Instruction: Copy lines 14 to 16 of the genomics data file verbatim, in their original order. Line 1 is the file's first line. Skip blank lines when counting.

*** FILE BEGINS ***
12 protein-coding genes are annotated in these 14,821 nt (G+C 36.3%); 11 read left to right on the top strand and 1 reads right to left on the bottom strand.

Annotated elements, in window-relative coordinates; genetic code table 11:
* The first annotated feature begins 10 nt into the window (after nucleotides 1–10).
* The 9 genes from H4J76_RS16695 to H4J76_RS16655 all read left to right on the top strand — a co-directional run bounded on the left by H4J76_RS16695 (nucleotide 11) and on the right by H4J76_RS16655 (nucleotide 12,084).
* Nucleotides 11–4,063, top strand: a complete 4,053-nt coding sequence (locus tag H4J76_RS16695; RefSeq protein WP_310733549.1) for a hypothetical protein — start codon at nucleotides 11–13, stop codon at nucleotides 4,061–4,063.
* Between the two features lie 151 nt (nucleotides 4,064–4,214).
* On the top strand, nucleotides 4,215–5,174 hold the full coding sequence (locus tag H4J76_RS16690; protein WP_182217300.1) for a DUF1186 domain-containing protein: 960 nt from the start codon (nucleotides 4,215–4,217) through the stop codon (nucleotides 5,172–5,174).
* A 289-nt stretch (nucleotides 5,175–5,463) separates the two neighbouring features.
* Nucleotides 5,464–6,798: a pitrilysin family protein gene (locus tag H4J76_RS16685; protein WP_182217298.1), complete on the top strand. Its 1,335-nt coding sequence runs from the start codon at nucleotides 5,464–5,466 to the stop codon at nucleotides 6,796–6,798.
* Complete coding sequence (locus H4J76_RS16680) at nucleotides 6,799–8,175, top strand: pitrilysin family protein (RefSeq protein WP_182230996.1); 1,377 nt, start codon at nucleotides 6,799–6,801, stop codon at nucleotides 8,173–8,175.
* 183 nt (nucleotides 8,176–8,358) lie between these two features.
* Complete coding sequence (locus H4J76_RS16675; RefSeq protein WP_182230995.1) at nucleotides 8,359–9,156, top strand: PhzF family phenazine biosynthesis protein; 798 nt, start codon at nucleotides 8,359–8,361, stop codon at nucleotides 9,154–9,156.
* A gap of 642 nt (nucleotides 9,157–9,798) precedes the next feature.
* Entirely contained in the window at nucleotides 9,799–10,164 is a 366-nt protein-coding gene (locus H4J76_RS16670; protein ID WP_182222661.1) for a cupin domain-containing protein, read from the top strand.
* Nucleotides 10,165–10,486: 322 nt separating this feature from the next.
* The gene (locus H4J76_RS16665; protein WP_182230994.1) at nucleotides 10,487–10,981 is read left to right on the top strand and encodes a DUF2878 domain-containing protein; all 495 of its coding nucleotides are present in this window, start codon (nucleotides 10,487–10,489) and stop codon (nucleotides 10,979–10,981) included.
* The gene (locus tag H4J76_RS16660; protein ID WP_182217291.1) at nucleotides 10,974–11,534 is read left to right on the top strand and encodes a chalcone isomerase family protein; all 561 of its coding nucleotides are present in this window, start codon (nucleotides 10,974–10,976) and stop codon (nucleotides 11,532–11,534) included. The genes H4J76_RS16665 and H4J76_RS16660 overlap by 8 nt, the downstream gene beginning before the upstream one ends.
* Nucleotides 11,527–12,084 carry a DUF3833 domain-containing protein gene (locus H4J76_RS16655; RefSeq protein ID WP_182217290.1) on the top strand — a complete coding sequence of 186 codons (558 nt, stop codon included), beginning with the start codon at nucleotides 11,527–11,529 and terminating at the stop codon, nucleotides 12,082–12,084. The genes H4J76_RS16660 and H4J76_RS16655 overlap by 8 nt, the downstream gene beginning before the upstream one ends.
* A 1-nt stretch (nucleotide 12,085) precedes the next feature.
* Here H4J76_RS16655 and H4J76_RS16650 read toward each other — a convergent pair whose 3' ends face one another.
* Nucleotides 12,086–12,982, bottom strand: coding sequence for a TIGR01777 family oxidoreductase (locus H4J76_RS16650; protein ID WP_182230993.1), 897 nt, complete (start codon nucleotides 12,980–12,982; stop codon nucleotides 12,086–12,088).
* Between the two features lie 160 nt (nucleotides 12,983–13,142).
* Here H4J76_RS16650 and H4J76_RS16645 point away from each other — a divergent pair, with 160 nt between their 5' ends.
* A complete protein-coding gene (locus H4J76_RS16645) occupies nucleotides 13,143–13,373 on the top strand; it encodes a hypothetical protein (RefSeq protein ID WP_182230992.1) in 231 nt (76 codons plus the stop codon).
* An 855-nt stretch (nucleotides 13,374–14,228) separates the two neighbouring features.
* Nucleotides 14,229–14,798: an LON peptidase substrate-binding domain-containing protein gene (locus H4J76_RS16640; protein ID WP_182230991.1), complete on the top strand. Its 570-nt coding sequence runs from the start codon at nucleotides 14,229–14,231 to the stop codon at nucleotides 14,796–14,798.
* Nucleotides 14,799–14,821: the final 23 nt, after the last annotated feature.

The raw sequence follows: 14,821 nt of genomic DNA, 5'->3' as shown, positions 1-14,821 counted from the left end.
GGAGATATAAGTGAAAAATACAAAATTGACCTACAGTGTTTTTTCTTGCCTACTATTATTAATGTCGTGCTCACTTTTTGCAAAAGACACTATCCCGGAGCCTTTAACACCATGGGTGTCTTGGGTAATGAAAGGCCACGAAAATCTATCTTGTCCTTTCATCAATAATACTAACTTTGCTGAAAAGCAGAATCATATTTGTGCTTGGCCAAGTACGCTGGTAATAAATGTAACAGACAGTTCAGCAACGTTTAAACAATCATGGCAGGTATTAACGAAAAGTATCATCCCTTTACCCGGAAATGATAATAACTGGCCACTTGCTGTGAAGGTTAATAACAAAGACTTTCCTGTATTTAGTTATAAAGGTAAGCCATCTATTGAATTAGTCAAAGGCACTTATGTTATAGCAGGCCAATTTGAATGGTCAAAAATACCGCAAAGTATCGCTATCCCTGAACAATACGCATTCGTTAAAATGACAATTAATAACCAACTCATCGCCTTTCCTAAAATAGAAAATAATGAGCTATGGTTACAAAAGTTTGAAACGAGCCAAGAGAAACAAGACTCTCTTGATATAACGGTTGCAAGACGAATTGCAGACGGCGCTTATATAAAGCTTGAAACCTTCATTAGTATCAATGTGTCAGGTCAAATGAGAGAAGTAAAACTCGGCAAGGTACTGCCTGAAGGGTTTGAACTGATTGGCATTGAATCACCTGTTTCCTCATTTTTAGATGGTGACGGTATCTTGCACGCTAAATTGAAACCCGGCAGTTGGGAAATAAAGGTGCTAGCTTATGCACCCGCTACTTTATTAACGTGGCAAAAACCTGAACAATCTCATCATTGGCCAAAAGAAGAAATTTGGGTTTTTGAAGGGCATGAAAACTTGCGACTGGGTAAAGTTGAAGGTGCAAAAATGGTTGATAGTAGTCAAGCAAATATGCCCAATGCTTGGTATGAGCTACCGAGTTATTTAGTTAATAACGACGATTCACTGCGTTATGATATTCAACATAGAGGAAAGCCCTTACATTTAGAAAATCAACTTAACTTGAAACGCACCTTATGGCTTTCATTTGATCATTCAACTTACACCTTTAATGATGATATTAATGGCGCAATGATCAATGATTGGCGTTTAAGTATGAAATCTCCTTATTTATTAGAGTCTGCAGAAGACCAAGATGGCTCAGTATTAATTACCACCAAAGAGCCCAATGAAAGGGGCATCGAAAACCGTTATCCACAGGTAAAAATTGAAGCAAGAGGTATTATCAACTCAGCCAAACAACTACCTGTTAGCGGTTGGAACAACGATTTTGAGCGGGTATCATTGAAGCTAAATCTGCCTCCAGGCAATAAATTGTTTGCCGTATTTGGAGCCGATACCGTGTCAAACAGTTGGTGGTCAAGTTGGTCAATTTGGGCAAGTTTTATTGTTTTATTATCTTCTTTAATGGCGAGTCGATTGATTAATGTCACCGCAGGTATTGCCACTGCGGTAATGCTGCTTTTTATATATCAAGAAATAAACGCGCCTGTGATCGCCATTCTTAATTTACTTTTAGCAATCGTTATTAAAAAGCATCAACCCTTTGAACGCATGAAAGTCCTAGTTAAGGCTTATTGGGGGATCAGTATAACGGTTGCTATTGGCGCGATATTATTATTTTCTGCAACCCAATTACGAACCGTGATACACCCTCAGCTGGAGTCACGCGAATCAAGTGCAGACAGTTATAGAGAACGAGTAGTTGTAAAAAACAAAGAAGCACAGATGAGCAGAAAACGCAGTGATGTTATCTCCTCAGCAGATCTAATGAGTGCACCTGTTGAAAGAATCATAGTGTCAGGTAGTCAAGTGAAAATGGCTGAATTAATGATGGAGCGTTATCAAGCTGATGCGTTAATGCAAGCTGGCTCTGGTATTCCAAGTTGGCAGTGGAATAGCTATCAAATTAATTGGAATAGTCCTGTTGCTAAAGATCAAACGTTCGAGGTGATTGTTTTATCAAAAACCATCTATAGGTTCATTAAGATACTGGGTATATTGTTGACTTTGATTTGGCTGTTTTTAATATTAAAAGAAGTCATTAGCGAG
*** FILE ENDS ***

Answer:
* Entirely contained in the window at nucleotides 9,799–10,164 is a 366-nt protein-coding gene (locus H4J76_RS16670; protein ID WP_182222661.1) for a cupin domain-containing protein, read from the top strand.
* Nucleotides 10,165–10,486: 322 nt separating this feature from the next.
* The gene (locus H4J76_RS16665; protein WP_182230994.1) at nucleotides 10,487–10,981 is read left to right on the top strand and encodes a DUF2878 domain-containing protein; all 495 of its coding nucleotides are present in this window, start codon (nucleotides 10,487–10,489) and stop codon (nucleotides 10,979–10,981) included.